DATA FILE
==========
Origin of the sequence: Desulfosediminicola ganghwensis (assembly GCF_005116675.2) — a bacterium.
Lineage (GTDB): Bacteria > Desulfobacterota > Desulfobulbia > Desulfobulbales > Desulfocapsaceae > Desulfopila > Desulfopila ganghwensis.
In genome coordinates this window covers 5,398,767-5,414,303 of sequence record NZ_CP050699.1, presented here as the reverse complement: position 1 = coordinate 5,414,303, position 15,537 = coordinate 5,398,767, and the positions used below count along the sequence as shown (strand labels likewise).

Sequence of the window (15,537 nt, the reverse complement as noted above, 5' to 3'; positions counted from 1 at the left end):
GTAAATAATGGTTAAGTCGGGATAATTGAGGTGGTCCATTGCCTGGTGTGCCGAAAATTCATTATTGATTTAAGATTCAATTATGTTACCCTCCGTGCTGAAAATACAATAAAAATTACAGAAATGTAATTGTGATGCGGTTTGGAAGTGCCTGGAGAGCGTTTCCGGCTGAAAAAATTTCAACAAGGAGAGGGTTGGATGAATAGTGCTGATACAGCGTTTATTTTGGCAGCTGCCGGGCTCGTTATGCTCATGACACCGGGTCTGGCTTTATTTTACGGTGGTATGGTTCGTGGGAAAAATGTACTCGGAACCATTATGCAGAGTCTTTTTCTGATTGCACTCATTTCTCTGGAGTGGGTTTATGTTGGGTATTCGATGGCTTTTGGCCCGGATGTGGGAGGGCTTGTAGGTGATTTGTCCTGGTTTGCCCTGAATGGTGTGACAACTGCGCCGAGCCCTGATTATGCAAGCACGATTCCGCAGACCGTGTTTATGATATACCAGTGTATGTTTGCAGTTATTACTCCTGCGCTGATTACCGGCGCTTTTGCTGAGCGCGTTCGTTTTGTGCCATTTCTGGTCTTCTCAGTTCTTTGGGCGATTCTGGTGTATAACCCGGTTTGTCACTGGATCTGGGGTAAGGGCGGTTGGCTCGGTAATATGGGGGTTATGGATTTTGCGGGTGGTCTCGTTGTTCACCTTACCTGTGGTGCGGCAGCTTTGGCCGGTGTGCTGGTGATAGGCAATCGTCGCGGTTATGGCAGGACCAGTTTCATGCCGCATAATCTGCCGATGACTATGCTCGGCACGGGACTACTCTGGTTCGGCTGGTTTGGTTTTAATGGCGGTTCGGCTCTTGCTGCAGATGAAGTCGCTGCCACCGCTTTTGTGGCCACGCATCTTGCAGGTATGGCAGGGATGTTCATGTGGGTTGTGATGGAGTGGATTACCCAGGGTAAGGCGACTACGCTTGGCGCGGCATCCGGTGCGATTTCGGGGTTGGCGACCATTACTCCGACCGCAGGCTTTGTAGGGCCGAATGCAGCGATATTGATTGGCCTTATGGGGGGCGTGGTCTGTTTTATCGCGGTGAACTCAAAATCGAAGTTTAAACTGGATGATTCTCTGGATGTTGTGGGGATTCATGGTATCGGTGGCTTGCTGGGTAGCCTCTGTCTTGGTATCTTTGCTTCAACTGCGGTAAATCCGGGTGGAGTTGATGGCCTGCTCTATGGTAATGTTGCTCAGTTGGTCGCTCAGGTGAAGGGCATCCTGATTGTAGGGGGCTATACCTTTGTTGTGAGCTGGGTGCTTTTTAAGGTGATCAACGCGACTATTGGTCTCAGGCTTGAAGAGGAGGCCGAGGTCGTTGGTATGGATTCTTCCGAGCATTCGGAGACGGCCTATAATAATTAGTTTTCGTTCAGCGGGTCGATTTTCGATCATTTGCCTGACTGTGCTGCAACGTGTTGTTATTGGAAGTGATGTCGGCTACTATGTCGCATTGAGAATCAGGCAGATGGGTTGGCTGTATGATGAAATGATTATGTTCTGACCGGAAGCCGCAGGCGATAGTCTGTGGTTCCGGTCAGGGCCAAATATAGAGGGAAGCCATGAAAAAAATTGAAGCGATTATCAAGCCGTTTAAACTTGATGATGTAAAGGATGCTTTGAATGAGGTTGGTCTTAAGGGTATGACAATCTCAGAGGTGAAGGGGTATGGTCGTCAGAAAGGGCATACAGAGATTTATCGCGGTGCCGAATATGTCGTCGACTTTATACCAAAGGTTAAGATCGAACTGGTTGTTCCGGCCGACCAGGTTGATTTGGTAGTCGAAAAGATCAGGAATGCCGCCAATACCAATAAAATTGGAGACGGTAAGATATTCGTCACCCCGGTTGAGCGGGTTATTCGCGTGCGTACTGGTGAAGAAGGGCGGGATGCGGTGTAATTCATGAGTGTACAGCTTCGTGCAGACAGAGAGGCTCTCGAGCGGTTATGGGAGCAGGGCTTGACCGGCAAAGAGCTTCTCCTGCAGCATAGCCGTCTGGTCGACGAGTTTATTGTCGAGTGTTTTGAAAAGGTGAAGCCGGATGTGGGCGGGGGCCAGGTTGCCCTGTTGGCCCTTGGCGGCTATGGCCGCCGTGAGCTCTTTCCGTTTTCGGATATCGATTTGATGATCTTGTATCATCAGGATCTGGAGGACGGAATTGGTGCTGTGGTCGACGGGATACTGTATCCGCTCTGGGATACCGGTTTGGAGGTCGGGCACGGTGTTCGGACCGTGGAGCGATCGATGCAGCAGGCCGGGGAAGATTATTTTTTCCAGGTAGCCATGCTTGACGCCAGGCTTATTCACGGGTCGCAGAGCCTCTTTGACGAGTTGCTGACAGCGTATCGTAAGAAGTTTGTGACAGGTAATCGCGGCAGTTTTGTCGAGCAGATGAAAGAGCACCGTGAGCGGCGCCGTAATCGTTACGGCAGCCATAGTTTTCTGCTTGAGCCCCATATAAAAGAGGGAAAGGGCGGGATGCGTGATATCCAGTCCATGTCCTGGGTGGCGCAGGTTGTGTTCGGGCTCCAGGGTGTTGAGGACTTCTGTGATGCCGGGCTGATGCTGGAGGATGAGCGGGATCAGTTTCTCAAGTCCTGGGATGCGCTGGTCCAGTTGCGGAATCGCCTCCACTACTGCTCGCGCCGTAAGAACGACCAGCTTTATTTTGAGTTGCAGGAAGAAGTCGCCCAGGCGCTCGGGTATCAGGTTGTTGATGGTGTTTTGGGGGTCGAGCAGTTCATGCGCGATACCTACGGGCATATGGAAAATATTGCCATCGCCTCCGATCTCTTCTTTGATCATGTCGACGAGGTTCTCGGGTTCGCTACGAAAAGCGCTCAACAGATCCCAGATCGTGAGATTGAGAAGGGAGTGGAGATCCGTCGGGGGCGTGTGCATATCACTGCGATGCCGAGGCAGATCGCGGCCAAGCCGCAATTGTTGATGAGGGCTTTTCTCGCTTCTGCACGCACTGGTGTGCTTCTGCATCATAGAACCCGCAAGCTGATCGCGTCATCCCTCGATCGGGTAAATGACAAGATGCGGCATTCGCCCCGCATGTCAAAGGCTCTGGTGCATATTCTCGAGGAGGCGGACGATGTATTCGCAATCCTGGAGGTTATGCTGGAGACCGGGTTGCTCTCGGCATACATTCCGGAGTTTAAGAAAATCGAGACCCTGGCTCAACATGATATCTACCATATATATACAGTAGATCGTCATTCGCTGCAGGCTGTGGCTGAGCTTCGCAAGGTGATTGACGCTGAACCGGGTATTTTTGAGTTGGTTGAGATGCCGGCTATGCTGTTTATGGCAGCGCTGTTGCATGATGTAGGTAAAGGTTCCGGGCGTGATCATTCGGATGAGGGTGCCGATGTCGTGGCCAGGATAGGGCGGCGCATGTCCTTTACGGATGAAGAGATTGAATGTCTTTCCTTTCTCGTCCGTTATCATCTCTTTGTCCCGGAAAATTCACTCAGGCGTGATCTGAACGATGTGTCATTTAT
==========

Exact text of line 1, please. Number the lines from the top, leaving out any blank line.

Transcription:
Origin of the sequence: Desulfosediminicola ganghwensis (assembly GCF_005116675.2) — a bacterium.